BLOOMFIELD, NJ. – Ronell Rodriguez was hired as a technician at Koeppel Mazda dealership in Jackson Heights, New York in September, three days after graduating from Universal Technical Institute (UTI).

His training program took only 51 weeks. He is thankful he pursued his passion for cars and certificate in automotive technology at a top trade school, especially given continued high levels of national unemployment.

“I wasn’t really a college type,” said Rodriguez, who enrolled in UTI right after high school. “I wanted to work on cars and do something hands on.”

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Now Rodriguez goes to work every day to a job he loves in an industry that has been designated as an essential service during the health crisis. Survey research shows that many young New Jerseyans have strong reservations about the current job market in a COVID-19 economy, and the 140,000 job losses across the U.S. in December only reinforce their concerns.

According to new research 64% of New Jersey residents surveyed, ages 18-35, are not confident that all office jobs will come back after the pandemic. The study conducted by OnePoll in conjunction with UTI also found that 66% of New Jerseyans have actively considered pursuing a different career during the pandemic — one that makes them happy.

“People want to be fulfilled and happy going to work each day,” said Shawn Alexander, president of Universal Technical Institute (UTI) in Bloomfield. “They also want something stable, a career that remains in demand and offers upward mobility even during tough economic times.”

Around 51% of New Jersey survey respondents are looking for a new job that would allow them to avoid office work. Nearly half of New Jerseyans surveyed also said they had been pressured to take a conventional career path through college.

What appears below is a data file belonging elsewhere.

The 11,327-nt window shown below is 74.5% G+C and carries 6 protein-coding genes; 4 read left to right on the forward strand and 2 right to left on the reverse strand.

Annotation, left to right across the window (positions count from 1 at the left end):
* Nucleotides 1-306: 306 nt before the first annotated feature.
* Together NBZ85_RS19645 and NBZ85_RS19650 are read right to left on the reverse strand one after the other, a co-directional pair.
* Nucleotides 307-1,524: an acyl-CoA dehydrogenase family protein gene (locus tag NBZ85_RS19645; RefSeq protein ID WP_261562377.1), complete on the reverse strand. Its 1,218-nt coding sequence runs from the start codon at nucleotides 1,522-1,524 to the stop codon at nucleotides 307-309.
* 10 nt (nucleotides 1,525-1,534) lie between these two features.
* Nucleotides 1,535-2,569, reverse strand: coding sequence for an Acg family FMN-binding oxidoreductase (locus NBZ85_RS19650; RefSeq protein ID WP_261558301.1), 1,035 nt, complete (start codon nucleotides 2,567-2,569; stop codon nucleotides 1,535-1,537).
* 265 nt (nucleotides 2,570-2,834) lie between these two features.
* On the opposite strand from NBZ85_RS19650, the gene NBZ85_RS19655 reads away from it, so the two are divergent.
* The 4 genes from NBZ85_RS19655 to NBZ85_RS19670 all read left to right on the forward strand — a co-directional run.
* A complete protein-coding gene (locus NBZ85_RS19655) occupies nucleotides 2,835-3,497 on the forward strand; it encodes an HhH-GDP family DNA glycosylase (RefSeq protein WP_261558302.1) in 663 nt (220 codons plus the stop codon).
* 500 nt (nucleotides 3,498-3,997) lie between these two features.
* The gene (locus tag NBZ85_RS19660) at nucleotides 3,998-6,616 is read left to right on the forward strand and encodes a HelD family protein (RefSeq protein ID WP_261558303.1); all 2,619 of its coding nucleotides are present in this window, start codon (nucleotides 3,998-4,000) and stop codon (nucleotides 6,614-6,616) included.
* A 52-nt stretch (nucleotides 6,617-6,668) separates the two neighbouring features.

Rodriguez knows that pursuing his passion through a trade school, not college, was the right choice for him.

“I have friends in college who don’t know what to do, who don’t know what career to pursue,” Rodriguez said. “I would probably be in the same situation.”

Among all states surveyed, the average respondent said they began thinking about a career change at the age of 28, but 68% of respondents said it’s never too late to pursue a new career.

Industry demand for trained technicians is expected to remain high through the pandemic and beyond. The U.S. Department of Labor Bureau of Labor Statistics (BLS) estimated pre-pandemic there would be more than 110,000 job openings for auto, diesel and collision repair technicians on average annually across the U.S. through 2028. During an economic downturn, people and businesses keep their vehicles longer and trained technicians remain in demand to maintain and service them.

“Making a career shift through training for a skilled trade is not only possible, but it can also be extremely rewarding,” said Alexander. “Demand for automotive technicians remains high despite the current economic climate. Transportation industry careers can be highly technical and rewarding jobs with great earning potential, upward mobility, and stability.”